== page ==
Reviewing the CAN-SPAM Act

Hard to believe it was only two years ago the FTC held a three-day Spam Forum in Washington, D.C., to gather expert input and opinion to prepare for the legislation that become the CAN-SPAM Act of 2003. I was honored and privileged to be invited to speak at that watershed event (two other ClickZ email columnists also spoke).

By mid-December, the FTC must submit a report to Congress on CAN-SPAM’s effectiveness and enforcement. As part of the information-gathering process, the agency has again invited people close to the issue to participate in a series of phone conferences this month to discuss trends in email and spam. And again, I’m gratified to have been invited to participate in the process.

If you were on the call, what would you say?

Let me know your thoughts so I can convey them on the call this coming Tuesday, July 19. The feedback I’ve gotten so far from email marketers and legal eagles in the spam space is overwhelmingly positive. Here’s what I’m hearing.


Trevor Hughes, executive director of the Email Service Provider Coalition, put it best when he said, “The CAN-SPAM Act will not reduce spam, ever, if we don’t see spammers on the six o’clock news coming out of a courthouse with a raincoat over their heads, being rushed away in a dark van.”

CAN-SPAM didn’t stop spam by making it illegal, and nobody claimed it would. Murder’s illegal, too. Enforcement is the deterrent. “Has CAN-SPAM been successful in putting tools in the hands of law enforcement?” asked Anne Mitchell, attorney and founder of The Institute for Spam and Internet Public Policy (ISIPP). “Absolutely. Some have wielded it quite well.”

The marketers and attorneys I’ve spoken with are unanimous in agreeing more money and resources must be allocated to enforcing the law. “More funding!” echoes Bigfoot’s Jordan Cohen. “More money!” said the Direct Marketing Association’s (DMA’s) Jerry Cerasale.

Yes, the FTC has brought a number of cases against spammers. So have all the major ISPs. “We think the FTC should ask Congress for funding for cases, and compliance specifically,” said Hughes.

Mitchell, who helped craft the Act’s vendor liability section, goes a step further. “I’d like to see the constellation of [enforcement] agencies broadened. It’s one of the strongest tools in CAN-SPAM, and having denied the attorneys general from using it is ludicrous,” she asserted.

The Business Perspective

You can’t play by the rules if there aren’t any. The very fact a federal spam law exists is a boon to the marketing community. “What’s good about the law is it’s created awareness on the part of legitimate marketers and businesses as to what spam is. It deterred legitimate business from doing things that were on the edge, things we probably wouldn’t have done, but they were legal. That’s really positive,” said SubscriberMail CEO Jordan Ayan.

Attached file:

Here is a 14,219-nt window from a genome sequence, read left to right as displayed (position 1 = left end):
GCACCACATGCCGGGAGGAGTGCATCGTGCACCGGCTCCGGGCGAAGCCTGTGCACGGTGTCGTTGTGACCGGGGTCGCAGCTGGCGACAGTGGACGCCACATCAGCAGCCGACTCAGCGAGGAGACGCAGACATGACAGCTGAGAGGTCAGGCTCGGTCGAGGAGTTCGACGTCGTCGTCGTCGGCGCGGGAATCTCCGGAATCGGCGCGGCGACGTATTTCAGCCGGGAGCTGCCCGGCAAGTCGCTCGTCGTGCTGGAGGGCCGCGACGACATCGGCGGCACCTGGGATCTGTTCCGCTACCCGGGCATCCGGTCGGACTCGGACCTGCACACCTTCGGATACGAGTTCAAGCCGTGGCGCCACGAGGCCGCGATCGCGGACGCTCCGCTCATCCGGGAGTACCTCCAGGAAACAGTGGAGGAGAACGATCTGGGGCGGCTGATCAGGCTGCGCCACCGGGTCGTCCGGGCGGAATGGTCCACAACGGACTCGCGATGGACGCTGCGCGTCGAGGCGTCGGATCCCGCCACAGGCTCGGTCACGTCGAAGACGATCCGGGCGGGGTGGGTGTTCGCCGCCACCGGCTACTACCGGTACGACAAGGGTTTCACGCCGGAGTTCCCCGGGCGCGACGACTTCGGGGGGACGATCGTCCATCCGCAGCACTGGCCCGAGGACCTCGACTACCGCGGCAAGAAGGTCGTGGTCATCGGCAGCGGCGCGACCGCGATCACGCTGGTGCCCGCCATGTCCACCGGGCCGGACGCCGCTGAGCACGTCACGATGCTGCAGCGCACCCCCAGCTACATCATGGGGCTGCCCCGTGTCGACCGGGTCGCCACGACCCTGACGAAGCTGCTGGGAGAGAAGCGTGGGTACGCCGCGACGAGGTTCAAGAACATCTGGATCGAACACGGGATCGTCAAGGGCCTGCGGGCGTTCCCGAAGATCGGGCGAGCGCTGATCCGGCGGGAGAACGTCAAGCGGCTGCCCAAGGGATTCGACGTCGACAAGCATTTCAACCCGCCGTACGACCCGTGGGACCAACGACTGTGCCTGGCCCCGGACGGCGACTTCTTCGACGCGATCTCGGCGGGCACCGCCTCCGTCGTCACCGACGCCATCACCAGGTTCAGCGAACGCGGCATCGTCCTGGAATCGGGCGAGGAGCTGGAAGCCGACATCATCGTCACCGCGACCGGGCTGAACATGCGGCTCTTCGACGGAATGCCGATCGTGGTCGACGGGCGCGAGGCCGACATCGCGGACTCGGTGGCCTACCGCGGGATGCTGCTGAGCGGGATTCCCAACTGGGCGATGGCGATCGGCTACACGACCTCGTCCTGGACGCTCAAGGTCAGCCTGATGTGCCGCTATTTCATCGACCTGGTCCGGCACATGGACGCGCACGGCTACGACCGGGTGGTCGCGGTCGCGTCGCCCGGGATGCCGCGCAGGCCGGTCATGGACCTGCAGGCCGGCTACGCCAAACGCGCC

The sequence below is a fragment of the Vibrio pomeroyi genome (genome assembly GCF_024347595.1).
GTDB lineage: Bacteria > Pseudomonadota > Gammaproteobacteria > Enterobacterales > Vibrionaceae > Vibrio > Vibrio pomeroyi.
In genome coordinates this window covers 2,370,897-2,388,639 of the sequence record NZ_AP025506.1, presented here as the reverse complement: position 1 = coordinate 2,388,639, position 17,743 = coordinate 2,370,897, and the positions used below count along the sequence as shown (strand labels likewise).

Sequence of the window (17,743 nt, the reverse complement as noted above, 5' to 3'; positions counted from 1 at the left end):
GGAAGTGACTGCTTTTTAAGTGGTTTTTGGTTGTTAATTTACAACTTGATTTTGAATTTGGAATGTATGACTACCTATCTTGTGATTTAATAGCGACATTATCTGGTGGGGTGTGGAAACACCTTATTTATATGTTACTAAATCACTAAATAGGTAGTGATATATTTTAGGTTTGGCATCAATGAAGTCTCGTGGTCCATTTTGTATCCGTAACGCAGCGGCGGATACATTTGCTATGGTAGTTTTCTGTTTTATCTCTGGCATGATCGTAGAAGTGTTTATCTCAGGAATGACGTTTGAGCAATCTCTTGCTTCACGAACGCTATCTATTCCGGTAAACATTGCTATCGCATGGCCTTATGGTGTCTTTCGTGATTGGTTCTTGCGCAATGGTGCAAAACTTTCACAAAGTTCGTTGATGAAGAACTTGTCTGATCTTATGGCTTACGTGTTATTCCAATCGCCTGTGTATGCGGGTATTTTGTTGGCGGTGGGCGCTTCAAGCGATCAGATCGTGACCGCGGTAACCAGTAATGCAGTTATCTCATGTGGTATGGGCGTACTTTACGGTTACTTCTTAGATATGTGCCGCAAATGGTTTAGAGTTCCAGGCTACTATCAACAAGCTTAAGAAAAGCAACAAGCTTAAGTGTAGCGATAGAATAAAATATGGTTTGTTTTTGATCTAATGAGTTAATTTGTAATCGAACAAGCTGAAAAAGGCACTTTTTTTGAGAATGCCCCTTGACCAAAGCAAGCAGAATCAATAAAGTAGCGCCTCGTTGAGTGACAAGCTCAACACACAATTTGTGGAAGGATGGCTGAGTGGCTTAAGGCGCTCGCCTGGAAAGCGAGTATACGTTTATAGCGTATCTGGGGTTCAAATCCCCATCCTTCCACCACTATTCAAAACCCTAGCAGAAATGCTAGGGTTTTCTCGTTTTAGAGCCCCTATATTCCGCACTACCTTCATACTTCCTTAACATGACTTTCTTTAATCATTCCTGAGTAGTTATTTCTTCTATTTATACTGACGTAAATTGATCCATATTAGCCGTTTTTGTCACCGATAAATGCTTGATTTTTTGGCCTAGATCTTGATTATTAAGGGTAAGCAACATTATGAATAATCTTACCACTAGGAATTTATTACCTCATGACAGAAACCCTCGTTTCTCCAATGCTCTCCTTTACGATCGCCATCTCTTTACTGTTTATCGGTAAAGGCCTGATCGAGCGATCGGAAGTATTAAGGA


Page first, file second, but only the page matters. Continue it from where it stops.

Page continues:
Cerasale applauds the atmosphere of trust the law has helped foster between marketers and consumers. “Consumers are now aware that there’s opt-out. I think that’s been a huge success.” He’d like to see more consumer education on the issue, however, which he believes would be more effective coming from the Feds than from marketers.

The Act has boosted consumer confidence in the unsubscribe process, agrees Hughes, and equally important is the clear disclosure of who is sending a message and where it’s being sent from. “These are small but important steps, and the industry has embraced them. They’re commonsensical. We have a national platform from which business can act in a predictable, manageable way.”

Everyone agrees the crazy quilt of local and state laws that preceded CAN-SPAM was a disaster.

Room for Improvement

Although everyone I’ve spoken with recently is pretty darn ecstatic CAN-SPAM exists — as well as fundamentally happy with the law — there are changes they’d like to see.

Topping the DMA’s list, according to Cerasale, are fines. “The fines for just technical violations [e.g., not keeping lists clean or honoring unsubscribes in a timely manner] are way too high,” he complained. “The fines are so prohibitive, it’s almost unconscionable.”

The ESPC and Bigfoot have raised adding a five-year-long “sunset provision” to opt-outs, as is the case with the FTC’s do-not-call registry. “Individuals change email addresses regularly, and marketers incur costs associated with ever-growing email address suppression files.”

Messing with a good thing is what worries Ayan most. “My hope is they won’t go into anything more Draconian that will hurt marketers but not necessarily control spam.”

The ESPC says what’s needed is preemption flowing to any state law that tries to regulate commercial email, as is currently the case in Utah and Michigan. “Someone has to get sued or sue in those states to say, ‘Hey, you’re preempted.’ That’s a messy, unfortunate process,” lamented Hughes.

Rulemaking Continues

The FTC must still issue recommendations for additional CAN-SPAM rulemaking covering legally unresolved issues, such as forward-to-a-friend; definition of the sender in the case of multiparty and co-branded email; and definition of the primary purpose of certain email message types. All important stuff, but parallel to the purpose of the FTC’s series of calls this month on the Act as a whole.

Please bear that in mind when you send me your thoughts. I hope you’ll take advantage of this opportunity our readers have to be heard where it really counts. And remember — I need to hear from you before Tuesday morning.

Want more email marketing information? ClickZ E-Mail Reference is an archive of all our email columns, organized by topic.

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